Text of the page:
A Bad Tear
Fortune Santos knows pain. And we’re not talking typical soreness and fatigue. The 41-year-old mother of three was in 2nd place overall heading into the Event 4 at the 2011 South East Regional, but the fateful “100s” event (100 pull-ups, 100 kettlebell swings, 100 double-unders, 100 overhead squats) would forever leave its mark.
Only two minutes into the 100 pull-ups, her hands were torn deeply, but Santos chose to continue the workout.
“I continued through the WOD, but the pain was getting worse,” Santos says. “The 100 kettlebell swings where the pood had to be straight up in the air kept slipping out of my hands due to the wet blood. By the time I got to the 100 overhead squats, my hands could barely grasp the bar. In fact, I touched the bar and immediately took my hands off. ‘Have to do what I can,’ I said to myself. Twenty-two reps, and the clock says time.”
Santos had to drop out of the competition, finishing 13th overall. It was three months before she could use her hands to do just about anything again. Despite the pain, she is intent on making it to the Games in 2012.
“I am in the best shape ever, having actually never stopped training,” she says. “In CrossFit, when one part of your body is broke, you need not worry, there is plenty of other stuff to work on.”
Santos says she has spent the last four years training for the 2012 CrossFit Games, perpetuating a lifelong intense work ethic. She used to train 30 or more hours per week as a competitive gymnast. At the age of 18, Santos became interested in competitive bodybuilding and spent most of her adult life winning titles with the National Physique Committee.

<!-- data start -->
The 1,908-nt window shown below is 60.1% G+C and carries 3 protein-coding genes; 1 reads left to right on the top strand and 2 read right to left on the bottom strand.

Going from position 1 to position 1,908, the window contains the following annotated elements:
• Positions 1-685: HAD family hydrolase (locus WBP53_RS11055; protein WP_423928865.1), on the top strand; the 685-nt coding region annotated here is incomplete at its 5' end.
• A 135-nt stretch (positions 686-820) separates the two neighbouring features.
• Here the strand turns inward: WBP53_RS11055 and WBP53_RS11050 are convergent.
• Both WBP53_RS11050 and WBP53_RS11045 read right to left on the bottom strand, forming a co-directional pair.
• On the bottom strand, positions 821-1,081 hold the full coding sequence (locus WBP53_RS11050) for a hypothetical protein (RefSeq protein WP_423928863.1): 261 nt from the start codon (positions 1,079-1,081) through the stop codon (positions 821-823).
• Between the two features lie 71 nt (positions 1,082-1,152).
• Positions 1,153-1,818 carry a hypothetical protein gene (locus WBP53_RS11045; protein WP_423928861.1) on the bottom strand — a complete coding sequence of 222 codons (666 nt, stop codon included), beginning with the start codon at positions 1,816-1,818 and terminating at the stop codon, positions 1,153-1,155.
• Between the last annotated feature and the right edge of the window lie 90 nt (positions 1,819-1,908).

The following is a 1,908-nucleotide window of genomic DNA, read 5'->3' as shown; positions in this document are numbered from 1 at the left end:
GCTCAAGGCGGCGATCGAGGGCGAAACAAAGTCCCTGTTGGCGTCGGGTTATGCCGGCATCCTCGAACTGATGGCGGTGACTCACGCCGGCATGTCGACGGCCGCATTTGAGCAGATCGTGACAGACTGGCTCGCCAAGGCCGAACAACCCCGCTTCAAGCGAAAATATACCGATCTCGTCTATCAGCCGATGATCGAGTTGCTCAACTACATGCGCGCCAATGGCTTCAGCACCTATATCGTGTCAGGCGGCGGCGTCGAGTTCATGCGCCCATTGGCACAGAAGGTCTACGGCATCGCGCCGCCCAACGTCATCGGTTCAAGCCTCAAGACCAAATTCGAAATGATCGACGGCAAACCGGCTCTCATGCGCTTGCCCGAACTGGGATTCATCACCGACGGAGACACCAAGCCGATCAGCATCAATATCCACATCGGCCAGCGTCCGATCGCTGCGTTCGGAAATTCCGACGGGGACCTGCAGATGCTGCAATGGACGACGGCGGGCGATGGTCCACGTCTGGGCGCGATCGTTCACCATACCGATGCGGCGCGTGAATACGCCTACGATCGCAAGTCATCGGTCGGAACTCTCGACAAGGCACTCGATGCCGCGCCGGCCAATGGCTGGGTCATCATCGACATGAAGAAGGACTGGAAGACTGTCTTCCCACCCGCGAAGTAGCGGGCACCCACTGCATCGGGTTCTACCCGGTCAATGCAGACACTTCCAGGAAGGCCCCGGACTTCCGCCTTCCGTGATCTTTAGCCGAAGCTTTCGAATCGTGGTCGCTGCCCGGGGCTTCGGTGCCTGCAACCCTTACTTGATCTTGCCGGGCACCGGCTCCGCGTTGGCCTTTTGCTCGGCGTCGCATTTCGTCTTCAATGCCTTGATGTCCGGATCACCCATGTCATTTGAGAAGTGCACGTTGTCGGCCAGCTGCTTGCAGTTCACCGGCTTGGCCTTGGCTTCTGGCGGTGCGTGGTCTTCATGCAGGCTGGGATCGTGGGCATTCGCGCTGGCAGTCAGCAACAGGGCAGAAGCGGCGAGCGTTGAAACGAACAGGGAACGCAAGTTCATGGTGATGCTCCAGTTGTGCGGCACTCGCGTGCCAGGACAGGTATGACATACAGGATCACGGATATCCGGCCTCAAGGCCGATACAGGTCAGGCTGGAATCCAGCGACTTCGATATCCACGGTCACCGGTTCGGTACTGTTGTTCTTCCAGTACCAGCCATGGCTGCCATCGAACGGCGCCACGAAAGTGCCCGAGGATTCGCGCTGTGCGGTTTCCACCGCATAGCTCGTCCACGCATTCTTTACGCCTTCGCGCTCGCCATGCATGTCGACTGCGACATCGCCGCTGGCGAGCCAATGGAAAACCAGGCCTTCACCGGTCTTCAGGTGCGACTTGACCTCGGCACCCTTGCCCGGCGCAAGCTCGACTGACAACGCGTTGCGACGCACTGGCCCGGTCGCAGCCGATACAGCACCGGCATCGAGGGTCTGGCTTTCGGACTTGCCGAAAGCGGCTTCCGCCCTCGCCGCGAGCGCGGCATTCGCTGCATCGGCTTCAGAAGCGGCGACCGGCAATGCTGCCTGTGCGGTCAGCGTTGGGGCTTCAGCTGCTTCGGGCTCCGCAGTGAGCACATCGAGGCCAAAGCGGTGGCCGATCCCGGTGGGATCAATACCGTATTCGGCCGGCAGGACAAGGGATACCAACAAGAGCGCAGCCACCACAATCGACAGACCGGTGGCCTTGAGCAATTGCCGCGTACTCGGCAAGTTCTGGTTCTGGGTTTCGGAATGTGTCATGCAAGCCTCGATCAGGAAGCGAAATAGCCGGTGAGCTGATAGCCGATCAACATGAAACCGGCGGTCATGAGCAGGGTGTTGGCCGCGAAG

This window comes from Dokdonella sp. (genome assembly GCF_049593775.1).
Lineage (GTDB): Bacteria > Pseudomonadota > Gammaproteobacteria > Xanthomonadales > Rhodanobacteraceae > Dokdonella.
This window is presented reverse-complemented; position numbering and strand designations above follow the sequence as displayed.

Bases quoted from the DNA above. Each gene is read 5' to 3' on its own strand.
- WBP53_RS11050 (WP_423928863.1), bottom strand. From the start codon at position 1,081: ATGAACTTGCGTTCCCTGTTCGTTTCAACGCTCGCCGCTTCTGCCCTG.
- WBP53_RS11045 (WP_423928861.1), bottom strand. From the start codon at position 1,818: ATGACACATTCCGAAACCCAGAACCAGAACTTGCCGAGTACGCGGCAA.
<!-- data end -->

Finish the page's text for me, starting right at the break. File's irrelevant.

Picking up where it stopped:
Adrianna Grassis, a close friend and owner of CrossFit Hardcore, who told her, “If you’re anybody in the industry, you will be teaching CrossFit”, introduced her to CrossFit.
Santos took Grassis’ advice and opened CrossFit HardBodies in Port St. Lucie, Fla., in 2008. “By being an owner, I enjoy the freedom of having access to the weights, ropes, and whatever else I decide I want to train with that day and being able to be as mean and aggressive as I feel like with nobody to question why I’m doing what I’m doing,” she says.
Competing in CrossFit
Santos accidentally discovered that she was competitive in CrossFit when she participated in a competition at CrossFit Evolution in 2009. There, 44 affiliate owners competed in a clean and jerk/rope climb workout. Santos had never lifted 95-pounds before, but ended up placing third overall, behind only two men.
Not lacking confidence, Santos went to the South East Regional in 2010 assuming she would make it to the Games. “I’d never seen girls as aggressive as I am. Well, they exist in CrossFit, and they come out at Regionals,” she says. She ended up receiving a DNF on the third workout, missing her last two muscle-ups, an experience Santos described as “torture.”
Santos went back to her gym and intensified her training to go after a spot to the 2011 Games. Ten weeks prior to the Open, Santos was struck with an illness that left her with breathing difficulties. Thankful for being given an extra week to complete the first WOD in the Open so that she could continue to heal, she says the Open made her “better than ever,” and she came into the Regional ranked 8th.
Twice as Smart and Twice as Hard
Santos says she thinks her age makes her an underdog. “CrossFitting at 41 is the same as CrossFitting at any age except the fact that my ability to recover is not as great as my younger counterparts,” she says. “Being the underdog, I have to train twice as hard and twice as smart in order to keep up with the younger, faster competitors. I give it 110 percent and wherever it lands me, I am still happy with the result, even if the result isn’t what I was after.”
Santos’ pursuit of her goals has never waned and she’s hoping this is the year she makes it to the Games. “If God allows me to make it to the Games this year, my goal will be to end up in the top 12. Maybe just a dream, but everybody’s allowed to have one. I am pursuing mine.”